Indiana trooper still using traffic stops to preach about Jesus — despite lawsuit and warning
Police officer questions woman at traffic stop (Shutterstock)

An Indiana state trooper who has been warned to stop preaching to motorists has been sued again for proselytizing during a traffic stop.

The ACLU filed a lawsuit Tuesday on behalf of a Fayette County woman who said Trooper Brian Hamilton, of Indiana State Police, questioned her about religion after pulling her over in January for speeding, reported the Indianapolis Star.

Wendy Pyle said Hamilton let her off with a warning, but then he asked what church she went to and whether she had been saved.

The woman said she answered yes to both questions because she was uncomfortable and wanted the traffic stop to end.

The trooper then invited Pyle to his church and gave her directions there, the lawsuit claims.

Hamilton was sued in September 2014 after another woman said the trooper had asked her similar questions after letting her off with a warning during a traffic stop the month before.

The driver in that case said she felt she was unable to leave or refuse questioning because the trooper, who handed her a pamphlet asking her to acknowledge her sinful nature, was in uniform and had his patrol car parked behind hers.

The woman said she felt compelled to say she attended church, even though she does not, because Hamilton was an on-duty law enforcement officer.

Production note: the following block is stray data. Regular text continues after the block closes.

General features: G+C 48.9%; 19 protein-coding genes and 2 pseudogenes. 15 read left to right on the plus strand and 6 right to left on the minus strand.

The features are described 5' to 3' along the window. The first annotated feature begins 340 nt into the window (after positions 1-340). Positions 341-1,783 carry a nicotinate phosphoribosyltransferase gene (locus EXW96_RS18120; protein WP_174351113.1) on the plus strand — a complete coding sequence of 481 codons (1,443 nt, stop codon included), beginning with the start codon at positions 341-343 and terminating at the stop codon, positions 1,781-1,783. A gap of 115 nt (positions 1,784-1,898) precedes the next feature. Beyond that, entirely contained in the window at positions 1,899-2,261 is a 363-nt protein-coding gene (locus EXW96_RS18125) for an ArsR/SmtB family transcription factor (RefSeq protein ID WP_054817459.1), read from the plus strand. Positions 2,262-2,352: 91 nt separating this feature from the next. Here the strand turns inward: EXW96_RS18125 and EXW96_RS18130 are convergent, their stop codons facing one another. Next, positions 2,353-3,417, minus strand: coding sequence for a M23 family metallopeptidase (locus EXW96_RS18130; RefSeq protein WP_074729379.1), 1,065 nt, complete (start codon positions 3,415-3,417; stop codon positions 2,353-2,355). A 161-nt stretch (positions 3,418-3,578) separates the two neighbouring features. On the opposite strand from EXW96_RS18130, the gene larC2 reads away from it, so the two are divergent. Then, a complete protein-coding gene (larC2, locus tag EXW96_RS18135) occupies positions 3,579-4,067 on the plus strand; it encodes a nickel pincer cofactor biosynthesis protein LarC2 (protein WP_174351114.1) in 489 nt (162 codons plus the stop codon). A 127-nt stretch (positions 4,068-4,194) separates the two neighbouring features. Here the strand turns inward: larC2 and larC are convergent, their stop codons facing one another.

That case was settled, and court documents show Hamilton was told to stop promoting his religious beliefs while working.

“When he’s engaged in the official acts of his job, especially when he’s a police officer, those kinds of stops are inherently coercive," said civil rights attorney Richard Waples. "That is not the time to be talking to people about their religion."

Waples, who is not associated with either case, said the trooper's actions violate the First and Fourth Amendments of the drivers he preaches to, and he said the prior lawsuit could make Hamilton liable to punitive damages in the latest case.

Pyle filed a formal complaint with ISP shortly after the incident, and she said the agency assured her she would not suffer any backlash.

But she said a member of Hamilton's church later approached her and said the trooper had placed her name on a prayer list.

ISP declined to comment on the pending litigation, but a representative confirmed that Hamilton had been taken off patrol duties Jan. 15, shortly after a complaint was filed against him.